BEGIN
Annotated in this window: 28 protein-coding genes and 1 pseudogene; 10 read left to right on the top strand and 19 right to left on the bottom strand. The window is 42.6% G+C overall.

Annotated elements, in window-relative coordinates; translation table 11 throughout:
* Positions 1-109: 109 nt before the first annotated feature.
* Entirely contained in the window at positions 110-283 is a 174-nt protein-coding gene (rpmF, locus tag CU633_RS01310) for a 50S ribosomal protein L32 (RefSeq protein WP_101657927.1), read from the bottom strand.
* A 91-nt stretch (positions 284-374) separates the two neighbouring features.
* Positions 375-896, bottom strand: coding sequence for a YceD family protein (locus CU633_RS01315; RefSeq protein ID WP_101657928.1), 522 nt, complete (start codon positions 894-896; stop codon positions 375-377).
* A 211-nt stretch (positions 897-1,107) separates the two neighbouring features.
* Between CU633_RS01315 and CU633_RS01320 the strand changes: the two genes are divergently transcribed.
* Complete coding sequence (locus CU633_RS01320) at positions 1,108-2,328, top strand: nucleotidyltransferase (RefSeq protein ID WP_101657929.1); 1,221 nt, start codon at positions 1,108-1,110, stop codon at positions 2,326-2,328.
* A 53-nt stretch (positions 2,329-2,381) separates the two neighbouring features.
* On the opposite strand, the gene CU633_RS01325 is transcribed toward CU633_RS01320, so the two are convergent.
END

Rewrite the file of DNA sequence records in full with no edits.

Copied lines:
Annotated in this window: 28 protein-coding genes and 1 pseudogene; 10 read left to right on the top strand and 19 right to left on the bottom strand. The window is 42.6% G+C overall.

Annotated elements, in window-relative coordinates; translation table 11 throughout:
* Positions 1-109: 109 nt before the first annotated feature.
* Entirely contained in the window at positions 110-283 is a 174-nt protein-coding gene (rpmF, locus tag CU633_RS01310) for a 50S ribosomal protein L32 (RefSeq protein WP_101657927.1), read from the bottom strand.
* A 91-nt stretch (positions 284-374) separates the two neighbouring features.
* Positions 375-896, bottom strand: coding sequence for a YceD family protein (locus CU633_RS01315; RefSeq protein ID WP_101657928.1), 522 nt, complete (start codon positions 894-896; stop codon positions 375-377).
* A 211-nt stretch (positions 897-1,107) separates the two neighbouring features.
* Between CU633_RS01315 and CU633_RS01320 the strand changes: the two genes are divergently transcribed.
* Complete coding sequence (locus CU633_RS01320) at positions 1,108-2,328, top strand: nucleotidyltransferase (RefSeq protein ID WP_101657929.1); 1,221 nt, start codon at positions 1,108-1,110, stop codon at positions 2,326-2,328.
* A 53-nt stretch (positions 2,329-2,381) separates the two neighbouring features.
* On the opposite strand, the gene CU633_RS01325 is transcribed toward CU633_RS01320, so the two are convergent.